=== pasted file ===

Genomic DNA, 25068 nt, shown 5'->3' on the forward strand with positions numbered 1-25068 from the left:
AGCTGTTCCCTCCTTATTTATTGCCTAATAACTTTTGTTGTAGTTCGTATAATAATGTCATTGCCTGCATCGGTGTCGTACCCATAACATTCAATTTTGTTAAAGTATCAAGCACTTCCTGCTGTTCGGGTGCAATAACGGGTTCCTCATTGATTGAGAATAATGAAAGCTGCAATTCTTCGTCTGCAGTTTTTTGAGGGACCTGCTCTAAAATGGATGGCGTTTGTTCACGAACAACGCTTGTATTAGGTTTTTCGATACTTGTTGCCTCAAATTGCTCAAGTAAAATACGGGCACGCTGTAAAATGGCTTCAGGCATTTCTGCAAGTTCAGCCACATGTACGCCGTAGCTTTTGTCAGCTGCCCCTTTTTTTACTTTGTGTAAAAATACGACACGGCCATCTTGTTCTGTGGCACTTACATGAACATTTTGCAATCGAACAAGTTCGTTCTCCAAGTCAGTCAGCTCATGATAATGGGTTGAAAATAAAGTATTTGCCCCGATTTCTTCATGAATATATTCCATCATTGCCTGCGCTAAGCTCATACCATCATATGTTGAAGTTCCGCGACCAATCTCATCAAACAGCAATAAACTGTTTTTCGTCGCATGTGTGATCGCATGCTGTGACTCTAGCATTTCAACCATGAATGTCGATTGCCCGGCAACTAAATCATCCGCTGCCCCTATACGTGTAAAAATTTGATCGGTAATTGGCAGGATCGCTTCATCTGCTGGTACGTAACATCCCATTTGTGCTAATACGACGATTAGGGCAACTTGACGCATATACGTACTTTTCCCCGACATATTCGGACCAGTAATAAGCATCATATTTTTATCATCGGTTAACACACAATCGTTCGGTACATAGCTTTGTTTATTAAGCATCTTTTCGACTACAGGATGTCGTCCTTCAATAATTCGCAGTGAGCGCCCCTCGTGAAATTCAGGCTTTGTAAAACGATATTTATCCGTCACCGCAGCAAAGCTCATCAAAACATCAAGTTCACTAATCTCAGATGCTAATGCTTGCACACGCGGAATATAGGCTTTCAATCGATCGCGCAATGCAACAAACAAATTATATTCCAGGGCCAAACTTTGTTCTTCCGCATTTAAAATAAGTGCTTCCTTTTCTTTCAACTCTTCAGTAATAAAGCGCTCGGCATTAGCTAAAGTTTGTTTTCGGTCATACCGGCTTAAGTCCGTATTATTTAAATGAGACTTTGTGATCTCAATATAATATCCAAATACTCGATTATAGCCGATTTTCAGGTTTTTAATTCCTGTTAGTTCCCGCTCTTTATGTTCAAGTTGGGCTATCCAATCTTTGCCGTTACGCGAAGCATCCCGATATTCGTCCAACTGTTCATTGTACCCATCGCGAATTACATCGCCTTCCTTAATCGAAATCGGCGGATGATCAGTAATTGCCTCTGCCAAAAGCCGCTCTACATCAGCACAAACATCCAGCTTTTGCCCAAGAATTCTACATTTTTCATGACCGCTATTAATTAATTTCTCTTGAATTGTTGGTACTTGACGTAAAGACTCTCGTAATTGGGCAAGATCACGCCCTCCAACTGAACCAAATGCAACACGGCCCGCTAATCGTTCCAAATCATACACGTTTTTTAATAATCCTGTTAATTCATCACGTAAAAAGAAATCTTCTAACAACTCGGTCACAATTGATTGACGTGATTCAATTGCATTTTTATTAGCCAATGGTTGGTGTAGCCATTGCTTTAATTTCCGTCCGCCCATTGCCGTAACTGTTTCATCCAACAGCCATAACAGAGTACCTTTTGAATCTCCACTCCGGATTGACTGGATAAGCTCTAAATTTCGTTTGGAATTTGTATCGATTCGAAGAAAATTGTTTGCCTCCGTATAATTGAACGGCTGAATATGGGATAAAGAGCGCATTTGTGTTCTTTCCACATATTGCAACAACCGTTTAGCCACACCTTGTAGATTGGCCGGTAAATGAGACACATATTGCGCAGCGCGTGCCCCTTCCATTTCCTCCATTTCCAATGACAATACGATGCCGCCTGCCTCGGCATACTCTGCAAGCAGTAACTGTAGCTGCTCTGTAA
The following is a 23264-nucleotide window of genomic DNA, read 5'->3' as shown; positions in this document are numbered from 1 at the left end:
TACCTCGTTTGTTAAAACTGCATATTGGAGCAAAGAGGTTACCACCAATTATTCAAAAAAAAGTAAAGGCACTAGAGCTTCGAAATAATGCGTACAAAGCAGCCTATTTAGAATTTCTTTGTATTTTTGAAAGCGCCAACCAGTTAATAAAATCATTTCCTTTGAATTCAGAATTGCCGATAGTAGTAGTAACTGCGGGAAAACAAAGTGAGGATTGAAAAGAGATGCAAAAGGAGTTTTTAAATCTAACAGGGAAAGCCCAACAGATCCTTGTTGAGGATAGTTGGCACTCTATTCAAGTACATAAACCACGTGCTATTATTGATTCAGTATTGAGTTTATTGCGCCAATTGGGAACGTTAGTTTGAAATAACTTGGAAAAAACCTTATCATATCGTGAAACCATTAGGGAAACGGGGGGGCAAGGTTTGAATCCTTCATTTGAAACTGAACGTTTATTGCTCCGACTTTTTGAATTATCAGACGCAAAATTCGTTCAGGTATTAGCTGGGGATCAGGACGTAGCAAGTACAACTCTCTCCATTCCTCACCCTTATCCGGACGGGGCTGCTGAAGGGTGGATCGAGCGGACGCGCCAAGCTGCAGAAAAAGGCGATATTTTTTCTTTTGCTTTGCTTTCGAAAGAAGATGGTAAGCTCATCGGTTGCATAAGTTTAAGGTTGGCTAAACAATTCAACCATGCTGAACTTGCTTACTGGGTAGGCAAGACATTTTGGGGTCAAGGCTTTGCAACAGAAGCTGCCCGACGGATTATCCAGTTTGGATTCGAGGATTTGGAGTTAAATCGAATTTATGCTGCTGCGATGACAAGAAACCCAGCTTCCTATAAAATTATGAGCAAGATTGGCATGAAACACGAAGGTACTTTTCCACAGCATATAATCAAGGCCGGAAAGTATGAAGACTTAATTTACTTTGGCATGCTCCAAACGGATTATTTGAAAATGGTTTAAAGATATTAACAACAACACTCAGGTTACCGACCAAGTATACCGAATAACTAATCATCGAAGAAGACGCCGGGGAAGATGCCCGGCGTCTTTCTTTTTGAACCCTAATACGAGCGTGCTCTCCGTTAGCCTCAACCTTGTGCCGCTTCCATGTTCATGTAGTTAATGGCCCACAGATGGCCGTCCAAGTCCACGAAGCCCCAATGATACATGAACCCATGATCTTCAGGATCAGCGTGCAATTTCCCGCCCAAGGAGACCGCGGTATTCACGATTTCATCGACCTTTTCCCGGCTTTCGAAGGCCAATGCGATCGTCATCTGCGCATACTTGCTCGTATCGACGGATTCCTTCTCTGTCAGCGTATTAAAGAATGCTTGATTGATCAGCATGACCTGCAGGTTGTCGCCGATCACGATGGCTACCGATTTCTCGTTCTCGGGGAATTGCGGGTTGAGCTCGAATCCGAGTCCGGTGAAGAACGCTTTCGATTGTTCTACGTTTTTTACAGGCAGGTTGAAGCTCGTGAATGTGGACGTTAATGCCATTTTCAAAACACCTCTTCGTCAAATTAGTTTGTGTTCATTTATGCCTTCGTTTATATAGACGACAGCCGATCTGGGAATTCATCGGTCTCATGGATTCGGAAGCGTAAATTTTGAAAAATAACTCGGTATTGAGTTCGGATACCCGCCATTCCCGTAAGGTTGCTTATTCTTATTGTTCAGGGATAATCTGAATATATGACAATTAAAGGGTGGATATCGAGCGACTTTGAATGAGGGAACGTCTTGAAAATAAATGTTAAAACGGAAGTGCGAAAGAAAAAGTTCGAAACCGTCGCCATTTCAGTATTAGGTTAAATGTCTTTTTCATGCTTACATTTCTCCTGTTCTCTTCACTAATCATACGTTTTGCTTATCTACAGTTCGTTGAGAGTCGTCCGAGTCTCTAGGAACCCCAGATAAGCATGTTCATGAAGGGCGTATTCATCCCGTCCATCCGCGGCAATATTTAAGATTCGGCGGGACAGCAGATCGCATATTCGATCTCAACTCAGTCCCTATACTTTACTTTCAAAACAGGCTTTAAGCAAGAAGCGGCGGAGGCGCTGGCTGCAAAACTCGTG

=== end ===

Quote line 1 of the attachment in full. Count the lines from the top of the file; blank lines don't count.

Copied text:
Genomic DNA, 25068 nt, shown 5'->3' on the forward strand with positions numbered 1-25068 from the left: